The least interesting tech narratives to read — and write — are the ones where everything worked well. Where's the narrative? Where was the challenge? But I want this on the net so searchers find a success story.
I got a Huwei E1552 Modem to work on Linux, and it took no trouble on Bodhi Linux 1.1 (corresponds to Ubuntu Karmic Koala, I think) with Gnome Network Manager. And I was amazed. This is not the way things typically go on Linux! It should work with any Ubuntu distribution later than Karmic, and potentially any distro using Gnome's network-manager applet version 0.8 or greater (maybe earlier, too; I haven't checked). I connected to Senegal's Orange network over a GSM connection, and since Senegal uses France's Orange technology, this modem should work on other Orange networks as well.
The only trick was getting it to run successfully on Windows first. Turns out these little USB key—cellphone thingies are configured to run a clever little ruse: the first time you plug them in, your computer recognizes them as a USB key ("flash drive") storage medium. It shows you the stored file, including the little .EXE Windows executable program that allows you to install the driver on Windows. Running the installer then "flips" a bit so the USB key gets recognized forever after as a GSM modem, which is what it is. Piece of cake.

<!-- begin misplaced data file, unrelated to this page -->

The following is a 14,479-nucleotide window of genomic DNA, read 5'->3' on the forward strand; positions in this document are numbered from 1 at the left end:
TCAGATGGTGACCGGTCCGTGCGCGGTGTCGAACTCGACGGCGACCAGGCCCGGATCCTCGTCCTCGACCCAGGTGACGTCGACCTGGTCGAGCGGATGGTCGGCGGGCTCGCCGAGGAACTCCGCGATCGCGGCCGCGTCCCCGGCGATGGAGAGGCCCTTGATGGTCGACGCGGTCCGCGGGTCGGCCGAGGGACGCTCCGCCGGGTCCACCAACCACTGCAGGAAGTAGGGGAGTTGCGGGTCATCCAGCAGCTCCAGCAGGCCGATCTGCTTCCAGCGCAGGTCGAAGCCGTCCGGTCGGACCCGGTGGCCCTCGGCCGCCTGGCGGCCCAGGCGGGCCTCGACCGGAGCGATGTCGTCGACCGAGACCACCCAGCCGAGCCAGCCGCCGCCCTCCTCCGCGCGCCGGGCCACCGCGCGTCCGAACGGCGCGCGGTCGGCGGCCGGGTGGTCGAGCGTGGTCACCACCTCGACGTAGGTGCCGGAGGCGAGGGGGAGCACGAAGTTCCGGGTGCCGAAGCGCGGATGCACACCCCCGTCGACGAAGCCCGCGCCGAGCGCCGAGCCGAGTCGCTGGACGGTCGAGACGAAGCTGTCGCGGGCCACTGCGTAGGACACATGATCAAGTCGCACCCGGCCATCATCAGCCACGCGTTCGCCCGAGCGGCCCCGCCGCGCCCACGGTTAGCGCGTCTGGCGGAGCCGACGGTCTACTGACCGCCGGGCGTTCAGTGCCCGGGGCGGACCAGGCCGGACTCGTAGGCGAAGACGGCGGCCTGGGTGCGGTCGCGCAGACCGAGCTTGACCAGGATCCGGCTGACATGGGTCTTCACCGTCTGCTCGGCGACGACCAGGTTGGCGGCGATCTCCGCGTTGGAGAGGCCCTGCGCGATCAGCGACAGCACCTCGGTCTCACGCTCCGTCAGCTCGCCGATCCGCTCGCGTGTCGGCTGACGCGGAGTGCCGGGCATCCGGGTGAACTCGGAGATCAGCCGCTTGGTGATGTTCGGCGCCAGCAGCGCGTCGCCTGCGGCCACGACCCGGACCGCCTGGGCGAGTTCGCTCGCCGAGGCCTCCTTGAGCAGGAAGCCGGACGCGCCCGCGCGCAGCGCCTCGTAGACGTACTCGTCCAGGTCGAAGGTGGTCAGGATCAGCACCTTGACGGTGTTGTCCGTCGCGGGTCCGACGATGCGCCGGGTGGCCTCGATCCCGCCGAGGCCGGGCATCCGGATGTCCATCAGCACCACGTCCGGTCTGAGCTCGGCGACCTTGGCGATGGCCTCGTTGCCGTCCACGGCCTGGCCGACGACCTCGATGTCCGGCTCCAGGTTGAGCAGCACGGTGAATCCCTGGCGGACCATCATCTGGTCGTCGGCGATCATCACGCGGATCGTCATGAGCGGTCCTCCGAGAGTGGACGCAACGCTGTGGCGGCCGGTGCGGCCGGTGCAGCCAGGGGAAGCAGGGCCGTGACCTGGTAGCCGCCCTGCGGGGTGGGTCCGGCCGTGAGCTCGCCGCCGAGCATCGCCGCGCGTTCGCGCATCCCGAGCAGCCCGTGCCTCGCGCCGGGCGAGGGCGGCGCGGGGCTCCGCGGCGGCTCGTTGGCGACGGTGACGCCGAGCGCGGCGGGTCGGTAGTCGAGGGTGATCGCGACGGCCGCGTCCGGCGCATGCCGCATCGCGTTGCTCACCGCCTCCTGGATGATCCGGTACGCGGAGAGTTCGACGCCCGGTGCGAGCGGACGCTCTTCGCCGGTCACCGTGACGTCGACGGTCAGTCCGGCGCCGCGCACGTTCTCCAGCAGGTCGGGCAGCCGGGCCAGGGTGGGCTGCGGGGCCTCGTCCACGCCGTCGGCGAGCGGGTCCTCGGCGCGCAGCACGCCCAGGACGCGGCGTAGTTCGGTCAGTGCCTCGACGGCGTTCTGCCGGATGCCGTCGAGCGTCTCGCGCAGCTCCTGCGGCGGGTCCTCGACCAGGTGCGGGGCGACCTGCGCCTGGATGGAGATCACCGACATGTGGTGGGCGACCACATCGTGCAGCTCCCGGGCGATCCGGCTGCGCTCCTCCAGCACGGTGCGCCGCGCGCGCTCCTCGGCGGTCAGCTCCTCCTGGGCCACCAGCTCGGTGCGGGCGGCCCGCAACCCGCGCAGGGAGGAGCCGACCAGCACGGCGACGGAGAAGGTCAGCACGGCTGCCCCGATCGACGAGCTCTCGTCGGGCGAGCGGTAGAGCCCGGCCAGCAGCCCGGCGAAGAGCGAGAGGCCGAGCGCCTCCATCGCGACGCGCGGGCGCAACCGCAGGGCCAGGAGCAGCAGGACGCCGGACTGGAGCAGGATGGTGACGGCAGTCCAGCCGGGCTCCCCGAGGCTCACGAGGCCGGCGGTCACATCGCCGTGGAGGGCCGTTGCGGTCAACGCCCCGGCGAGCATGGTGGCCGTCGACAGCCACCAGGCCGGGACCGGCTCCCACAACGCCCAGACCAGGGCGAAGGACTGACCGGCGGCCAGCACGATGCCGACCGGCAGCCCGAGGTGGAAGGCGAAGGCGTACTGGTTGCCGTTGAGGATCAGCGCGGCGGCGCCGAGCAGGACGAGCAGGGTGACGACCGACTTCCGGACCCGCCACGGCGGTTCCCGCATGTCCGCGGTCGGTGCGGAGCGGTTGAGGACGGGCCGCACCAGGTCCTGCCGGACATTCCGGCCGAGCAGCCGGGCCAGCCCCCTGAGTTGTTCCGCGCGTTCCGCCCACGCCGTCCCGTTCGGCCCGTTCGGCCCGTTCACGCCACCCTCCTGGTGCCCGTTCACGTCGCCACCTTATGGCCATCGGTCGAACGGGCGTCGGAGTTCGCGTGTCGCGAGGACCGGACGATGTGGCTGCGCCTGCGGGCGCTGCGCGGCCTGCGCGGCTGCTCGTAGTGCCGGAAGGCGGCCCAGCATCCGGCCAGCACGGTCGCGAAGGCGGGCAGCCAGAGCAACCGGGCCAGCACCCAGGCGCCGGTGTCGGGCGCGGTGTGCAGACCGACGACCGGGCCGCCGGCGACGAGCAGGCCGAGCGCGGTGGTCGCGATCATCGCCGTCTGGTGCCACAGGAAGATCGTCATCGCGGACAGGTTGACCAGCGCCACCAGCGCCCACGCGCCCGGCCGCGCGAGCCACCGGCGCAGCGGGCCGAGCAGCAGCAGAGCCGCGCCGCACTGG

That finally explains to me why to get these things to work on Linux you so often need to run USB-Switcher to make that conversion manually. Not knowing any better, I just let it blow its load on Windows, where I got connected the first time, and then plugged it into Linux. Bodhi Linux recognized it immediately, Gnome Network Manager knew immediately how to use it, and when I requested a connection, I got one immediately. Color me stupified.
Kudos to everyone who made this happen. And to the rest of you, rest assured that a Sonatel/Orange "Internet Everywhere" Huwei E1552 modem will get you on line with Linux. On the grounds that somehow this feels like the future of mobile internet usage, this seems very important to me. And the fact that I can now urgently check my frikkin' email from the middle of the badlands is nothing short of thrilling (but not surprising, considering how much energy and money has gone into ensuring there are cell towers all over the place, even in the badlands).
Footnote: It also worked perfectly on my HP Chromebook 14. Yippee!
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